Background and objectives: Early microbial colonization has a key impact on infant health through nutritional, immunological, and metabolic programming. The origin of child snoring is multifactorial and complex, and may thereby also generate long-term health problems. The link between child snoring and gut microbes remains unclear, although indirect evidence exists regarding this relationship. This study aimed to characterize the connection between gut microbiota and child snoring.
Methods: In a prospective, observational CHILD-SLEEP birth cohort study, gut microbiota in a subcohort of 43 of these children at 2 years of life was profiled with 16S ribosomal RNA gene amplicon sequencing.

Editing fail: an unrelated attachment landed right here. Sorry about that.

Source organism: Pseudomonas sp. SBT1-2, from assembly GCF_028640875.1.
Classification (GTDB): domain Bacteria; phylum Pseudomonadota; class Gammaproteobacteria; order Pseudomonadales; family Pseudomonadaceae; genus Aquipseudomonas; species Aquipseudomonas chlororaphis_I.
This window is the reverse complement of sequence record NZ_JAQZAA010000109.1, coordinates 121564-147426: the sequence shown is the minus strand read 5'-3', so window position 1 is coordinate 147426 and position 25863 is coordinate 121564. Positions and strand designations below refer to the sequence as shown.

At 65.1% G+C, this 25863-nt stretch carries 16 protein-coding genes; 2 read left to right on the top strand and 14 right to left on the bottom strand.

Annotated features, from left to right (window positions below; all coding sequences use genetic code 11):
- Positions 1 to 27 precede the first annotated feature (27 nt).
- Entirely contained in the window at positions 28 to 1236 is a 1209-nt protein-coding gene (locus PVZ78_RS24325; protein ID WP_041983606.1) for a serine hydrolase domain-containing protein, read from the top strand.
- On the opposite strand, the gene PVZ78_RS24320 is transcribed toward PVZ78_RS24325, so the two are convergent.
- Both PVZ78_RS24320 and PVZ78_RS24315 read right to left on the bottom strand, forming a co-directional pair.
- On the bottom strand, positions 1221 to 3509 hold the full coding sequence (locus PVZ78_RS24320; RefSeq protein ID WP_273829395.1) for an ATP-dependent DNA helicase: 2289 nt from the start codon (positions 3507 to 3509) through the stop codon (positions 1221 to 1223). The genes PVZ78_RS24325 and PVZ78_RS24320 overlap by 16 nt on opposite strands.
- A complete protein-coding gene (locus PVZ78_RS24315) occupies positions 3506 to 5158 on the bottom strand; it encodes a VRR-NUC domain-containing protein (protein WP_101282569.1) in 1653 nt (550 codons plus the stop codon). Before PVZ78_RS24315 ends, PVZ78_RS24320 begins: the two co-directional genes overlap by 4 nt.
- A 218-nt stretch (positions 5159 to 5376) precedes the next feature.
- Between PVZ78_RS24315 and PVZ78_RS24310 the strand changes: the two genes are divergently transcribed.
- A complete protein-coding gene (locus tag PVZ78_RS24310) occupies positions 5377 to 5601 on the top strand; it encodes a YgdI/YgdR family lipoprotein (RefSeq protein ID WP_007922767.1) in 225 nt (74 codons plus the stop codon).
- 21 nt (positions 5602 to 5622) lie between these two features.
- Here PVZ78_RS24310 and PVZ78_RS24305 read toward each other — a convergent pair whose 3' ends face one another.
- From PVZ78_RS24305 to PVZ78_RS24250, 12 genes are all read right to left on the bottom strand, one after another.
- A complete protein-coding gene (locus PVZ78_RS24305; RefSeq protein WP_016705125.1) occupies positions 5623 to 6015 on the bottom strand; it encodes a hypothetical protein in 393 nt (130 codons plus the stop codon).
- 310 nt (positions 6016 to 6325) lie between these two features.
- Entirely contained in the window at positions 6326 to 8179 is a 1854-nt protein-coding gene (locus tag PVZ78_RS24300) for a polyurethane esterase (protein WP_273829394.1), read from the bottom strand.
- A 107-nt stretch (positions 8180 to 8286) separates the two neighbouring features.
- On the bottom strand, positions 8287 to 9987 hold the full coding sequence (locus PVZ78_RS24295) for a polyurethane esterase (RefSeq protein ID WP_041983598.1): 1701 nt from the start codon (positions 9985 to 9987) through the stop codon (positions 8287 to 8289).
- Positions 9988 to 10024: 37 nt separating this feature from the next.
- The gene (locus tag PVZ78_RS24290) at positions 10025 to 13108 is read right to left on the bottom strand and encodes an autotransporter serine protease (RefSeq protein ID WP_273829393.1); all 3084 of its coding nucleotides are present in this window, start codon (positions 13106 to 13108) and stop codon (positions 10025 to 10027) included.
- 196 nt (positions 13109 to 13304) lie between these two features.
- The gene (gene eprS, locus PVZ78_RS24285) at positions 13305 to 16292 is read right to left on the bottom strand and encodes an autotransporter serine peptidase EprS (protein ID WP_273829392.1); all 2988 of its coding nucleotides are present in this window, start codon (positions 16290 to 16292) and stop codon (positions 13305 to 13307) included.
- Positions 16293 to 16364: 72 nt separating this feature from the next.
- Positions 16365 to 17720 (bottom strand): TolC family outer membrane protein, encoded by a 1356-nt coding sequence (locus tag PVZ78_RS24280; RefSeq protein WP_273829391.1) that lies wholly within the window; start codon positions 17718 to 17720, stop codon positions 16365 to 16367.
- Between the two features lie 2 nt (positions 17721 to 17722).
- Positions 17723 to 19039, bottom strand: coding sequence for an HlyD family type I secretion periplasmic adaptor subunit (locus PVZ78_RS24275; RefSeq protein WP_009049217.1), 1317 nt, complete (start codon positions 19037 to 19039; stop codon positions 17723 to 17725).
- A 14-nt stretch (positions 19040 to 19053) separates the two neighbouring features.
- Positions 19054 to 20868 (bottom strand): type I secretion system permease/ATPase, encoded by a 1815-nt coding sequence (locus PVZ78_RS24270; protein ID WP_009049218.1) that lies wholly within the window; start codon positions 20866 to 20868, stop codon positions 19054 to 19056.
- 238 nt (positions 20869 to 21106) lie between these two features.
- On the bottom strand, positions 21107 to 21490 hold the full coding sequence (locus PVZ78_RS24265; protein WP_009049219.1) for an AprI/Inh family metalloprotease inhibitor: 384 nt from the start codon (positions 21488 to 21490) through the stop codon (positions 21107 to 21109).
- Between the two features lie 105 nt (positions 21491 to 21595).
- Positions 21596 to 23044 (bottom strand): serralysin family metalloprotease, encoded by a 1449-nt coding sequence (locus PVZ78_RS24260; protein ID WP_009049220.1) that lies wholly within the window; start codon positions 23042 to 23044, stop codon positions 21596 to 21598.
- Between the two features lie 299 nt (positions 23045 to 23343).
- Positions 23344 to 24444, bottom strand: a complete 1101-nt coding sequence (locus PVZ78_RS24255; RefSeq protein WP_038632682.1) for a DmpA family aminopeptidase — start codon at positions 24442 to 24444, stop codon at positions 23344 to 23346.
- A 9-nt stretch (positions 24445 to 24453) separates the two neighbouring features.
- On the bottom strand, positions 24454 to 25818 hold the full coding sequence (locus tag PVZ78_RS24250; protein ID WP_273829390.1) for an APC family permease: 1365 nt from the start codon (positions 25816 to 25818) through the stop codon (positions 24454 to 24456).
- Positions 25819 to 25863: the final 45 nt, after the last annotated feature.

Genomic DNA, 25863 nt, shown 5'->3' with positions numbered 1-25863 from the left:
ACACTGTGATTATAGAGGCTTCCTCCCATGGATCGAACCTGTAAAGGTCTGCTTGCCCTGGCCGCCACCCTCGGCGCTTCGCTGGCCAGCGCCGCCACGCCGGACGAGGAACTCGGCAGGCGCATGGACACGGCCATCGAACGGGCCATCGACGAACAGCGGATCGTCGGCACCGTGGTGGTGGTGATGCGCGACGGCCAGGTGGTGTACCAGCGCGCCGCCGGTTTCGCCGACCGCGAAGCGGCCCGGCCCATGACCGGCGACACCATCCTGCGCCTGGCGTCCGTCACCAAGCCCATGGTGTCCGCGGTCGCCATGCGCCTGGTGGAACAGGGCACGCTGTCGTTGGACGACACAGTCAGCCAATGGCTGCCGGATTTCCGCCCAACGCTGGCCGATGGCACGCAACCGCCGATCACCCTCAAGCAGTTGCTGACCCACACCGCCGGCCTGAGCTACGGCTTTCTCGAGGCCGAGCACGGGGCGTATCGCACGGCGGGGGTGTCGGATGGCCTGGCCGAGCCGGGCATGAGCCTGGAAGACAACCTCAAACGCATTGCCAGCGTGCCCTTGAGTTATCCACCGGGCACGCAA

Results: A higher abundance of the Proteobacteria phylum, the Enterobacteriaceae family, and Erysipelotrichaceae family, as well as a higher ratio of Firmicutes to Bacteroidetes were detected in snorers as compared to controls. Furthermore, snorers showed significantly lower microbial diversity and richness than non-snorers.
Conclusions: The snoring children manifest different gut microbiota as compared with healthy children. Considering that snoring and sleep disorders can be a source of long-term consequences, including cardiovascular, metabolic, immunological, neurocognitive and behavioral consequences, our results proposes early microbiota as a new treatment target.